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New partnership to make college a reality for all students
Stanislaus Education Partnership 2
California State University, Stanislaus President Joseph F. Sheley, Modesto Junior College President Jill Stearns, and Stanislaus County Office of Education Superintendent Tom Changnon gathered on Thursday to officially launch the Stanislaus Education Partnership.

It’s not often that representatives from the Stanislaus County Office of Education, California State University, Stanislaus, and Modesto Junior College aggregate into one room.

So when SCOE Superintendent of Schools Tom Changnon, CSU Stanislaus President Joseph F. Sheley and MJC President Jill Stearns gathered at the Modesto Library on Thursday it was for an unarguably good reason: to launch the Stanislaus Education Partnership.

“I am very excited about this formalized partnership,” said Changnon. “It’s always wonderful to work with educational leaders that have a collaborative spirit and together we want to create a pathway where students understand the roadmap to success and to help support them in that endeavor.”

The new partnership includes a number of goals, including increasing college enrollment throughout the region, increasing college graduation rates, reducing the time to a degree, and closing the achievement gap for underrepresented students.

The Stanislaus Education Partnership hopes to guide, promote, and support students in their endeavor to achieve a higher education, by honing in on the practices that have already proven successful.

Changnon highlighted a number of successful SCOE programs that are already in place, including the Come Back Kids program, which offers a high school program for adults over the age of 18 years old who want to come back in order to complete a diploma, and the Arches program, which aims to build a college-going culture among low income and underrepresented students from communities with historically low college-going rates.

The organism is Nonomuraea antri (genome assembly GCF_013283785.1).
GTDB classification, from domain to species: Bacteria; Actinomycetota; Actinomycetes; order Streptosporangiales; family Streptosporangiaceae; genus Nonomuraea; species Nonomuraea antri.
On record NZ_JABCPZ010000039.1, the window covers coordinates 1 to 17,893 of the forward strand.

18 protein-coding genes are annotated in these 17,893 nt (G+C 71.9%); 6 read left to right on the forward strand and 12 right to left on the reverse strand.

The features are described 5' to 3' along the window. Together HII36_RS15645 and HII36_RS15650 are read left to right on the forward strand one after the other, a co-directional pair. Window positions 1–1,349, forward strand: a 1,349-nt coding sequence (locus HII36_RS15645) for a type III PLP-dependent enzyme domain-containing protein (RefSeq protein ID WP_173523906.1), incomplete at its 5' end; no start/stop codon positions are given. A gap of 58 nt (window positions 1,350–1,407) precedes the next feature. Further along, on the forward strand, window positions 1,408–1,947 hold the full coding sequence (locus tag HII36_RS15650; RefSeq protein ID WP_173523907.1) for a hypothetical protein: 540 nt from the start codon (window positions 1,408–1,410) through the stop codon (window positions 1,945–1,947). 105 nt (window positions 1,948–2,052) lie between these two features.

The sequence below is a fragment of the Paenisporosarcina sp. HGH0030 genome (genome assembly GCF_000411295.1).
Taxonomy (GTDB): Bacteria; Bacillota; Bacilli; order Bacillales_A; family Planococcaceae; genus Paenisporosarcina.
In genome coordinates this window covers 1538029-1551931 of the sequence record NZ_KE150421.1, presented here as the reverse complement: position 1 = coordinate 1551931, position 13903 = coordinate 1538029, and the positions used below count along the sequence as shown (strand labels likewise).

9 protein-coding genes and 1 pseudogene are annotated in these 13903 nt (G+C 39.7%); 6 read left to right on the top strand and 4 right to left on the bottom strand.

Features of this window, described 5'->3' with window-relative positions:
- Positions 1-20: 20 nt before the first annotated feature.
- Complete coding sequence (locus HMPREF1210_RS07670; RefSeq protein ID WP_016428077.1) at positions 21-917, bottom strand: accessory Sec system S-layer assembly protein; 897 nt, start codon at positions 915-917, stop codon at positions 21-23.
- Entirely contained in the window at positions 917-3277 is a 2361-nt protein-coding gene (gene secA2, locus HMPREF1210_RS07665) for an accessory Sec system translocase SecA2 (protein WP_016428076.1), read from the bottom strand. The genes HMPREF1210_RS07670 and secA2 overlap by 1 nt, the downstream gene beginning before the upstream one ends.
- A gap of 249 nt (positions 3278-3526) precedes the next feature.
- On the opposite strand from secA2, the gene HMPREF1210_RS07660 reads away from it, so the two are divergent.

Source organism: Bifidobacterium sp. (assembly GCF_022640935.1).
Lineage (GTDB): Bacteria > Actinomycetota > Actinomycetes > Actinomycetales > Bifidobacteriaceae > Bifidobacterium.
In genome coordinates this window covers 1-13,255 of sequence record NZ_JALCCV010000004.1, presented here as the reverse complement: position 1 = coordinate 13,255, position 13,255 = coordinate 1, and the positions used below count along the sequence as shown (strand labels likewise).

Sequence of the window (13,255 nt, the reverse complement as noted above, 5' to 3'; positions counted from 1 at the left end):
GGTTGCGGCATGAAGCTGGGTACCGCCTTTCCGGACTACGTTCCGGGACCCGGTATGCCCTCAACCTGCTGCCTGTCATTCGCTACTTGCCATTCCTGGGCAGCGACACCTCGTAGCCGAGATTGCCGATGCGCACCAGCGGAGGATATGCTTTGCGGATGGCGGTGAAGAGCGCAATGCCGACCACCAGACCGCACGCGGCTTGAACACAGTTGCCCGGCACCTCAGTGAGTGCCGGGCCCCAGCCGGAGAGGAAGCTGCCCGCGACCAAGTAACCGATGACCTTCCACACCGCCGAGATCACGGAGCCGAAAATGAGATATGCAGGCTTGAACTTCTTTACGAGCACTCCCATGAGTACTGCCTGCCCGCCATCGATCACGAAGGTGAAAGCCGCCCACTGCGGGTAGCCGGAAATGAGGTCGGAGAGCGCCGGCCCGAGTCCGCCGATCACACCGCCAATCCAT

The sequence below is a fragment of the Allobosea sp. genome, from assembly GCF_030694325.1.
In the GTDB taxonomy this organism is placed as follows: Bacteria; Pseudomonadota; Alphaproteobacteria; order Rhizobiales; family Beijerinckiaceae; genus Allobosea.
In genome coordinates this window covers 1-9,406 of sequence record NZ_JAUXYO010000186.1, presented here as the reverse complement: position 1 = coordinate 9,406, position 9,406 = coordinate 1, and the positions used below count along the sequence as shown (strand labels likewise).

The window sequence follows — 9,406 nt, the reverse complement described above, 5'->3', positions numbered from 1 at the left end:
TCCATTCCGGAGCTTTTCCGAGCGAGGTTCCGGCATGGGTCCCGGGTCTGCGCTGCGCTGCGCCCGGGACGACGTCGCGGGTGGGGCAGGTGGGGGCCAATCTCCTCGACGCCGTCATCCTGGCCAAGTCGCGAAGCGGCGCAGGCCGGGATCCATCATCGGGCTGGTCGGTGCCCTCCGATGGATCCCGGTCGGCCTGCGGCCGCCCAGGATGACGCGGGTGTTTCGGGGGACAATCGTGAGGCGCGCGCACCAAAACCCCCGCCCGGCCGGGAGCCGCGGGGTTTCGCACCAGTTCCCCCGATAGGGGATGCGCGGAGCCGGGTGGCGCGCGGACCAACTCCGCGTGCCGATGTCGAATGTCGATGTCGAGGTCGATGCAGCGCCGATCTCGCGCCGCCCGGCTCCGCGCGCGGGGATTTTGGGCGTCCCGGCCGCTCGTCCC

“This new Stanislaus Education Partnership hopes to increase these collaborations and smooth the way for students who wish to continue their education,” said Changnon.  

Changnon also touched on Destination Graduation, which is a county-wide initiative aimed at increasing graduation rates in Stanislaus County, and how he hoped the new Stanislaus Education Partnership would give students an extra boost towards college once they graduate high school.

“We have launched Destination Graduation to increase the numbers of high school graduates in this county, and this new partnership provides the students who want to go on to college a better opportunity to do so and then to be successful once they enroll,” said Changnon.

Stearns spoke of the collaboration that has occurred over the past year between faculty at SCOE, MJC, and CSU Stanislaus to strengthen the linkage between partners in order to form the Stanislaus Education Partnership.

“I am really excited to embark on this new educational partnership,” said Stearns. “We believe that the formal and purposeful commitment made by SCOE, MJC, and CSU Stanislaus to work together to ensure pathways to higher education for students is a very positive step.”

“On behalf of MJC, we are committed to increasing education rates in Stanislaus County and creating a skilled workforce that is prepared to meet the needs of our local employers,” added Stearns.

Sheley compared college graduation rates in San Francisco at 57 percent to Sacramento rates at 30 percent—two percentages that are drastically higher than the region’s rates, which always fall lower than 20 percent.

“This is a big day for us, not because we have discovered the answer, but because we understand that we can’t keep saying we need more college graduates in the region if we aren’t partnered together and saying together we’re going to help stimulate the conversations,” said Sheley.

Sheley made it clear that there was not just one group to blame or that it was because the region is a resource-challenged environment. Rather, he emphasized the importance of this partnership’s mission to get information about higher education to parents and students as early as possible.

“For starters, we should be finding ways to contact them (parents). We should be explaining to them what kind of financial situation you need to focus on in order to ultimately get your child headed towards college,” said Sheley. “If we are going to open the doors for our kids and keep them here, we have to get going.”

Other speakers during Thursday’s launch were David White from the Stanislaus Business Alliance and Marian Kaanon from the Stanislaus Community Foundation, both of which echoed the importance of increasing the transparency associated with pursuing a higher education.

“This conference does not end it by any means, it only launches it, we have no particular agenda that we are going to follow except to keep our pledge that we are going to meet routinely, touch base, get parents involved, and make sure what we want to happen actually happens,” said Sheley.

The Stanislaus Education Partnership plans to convene quarterly to address areas of progress as well as identify potential challenges. As it progresses, the partnership hopes to better equip students with the tools they need to successfully navigate a path to college completion.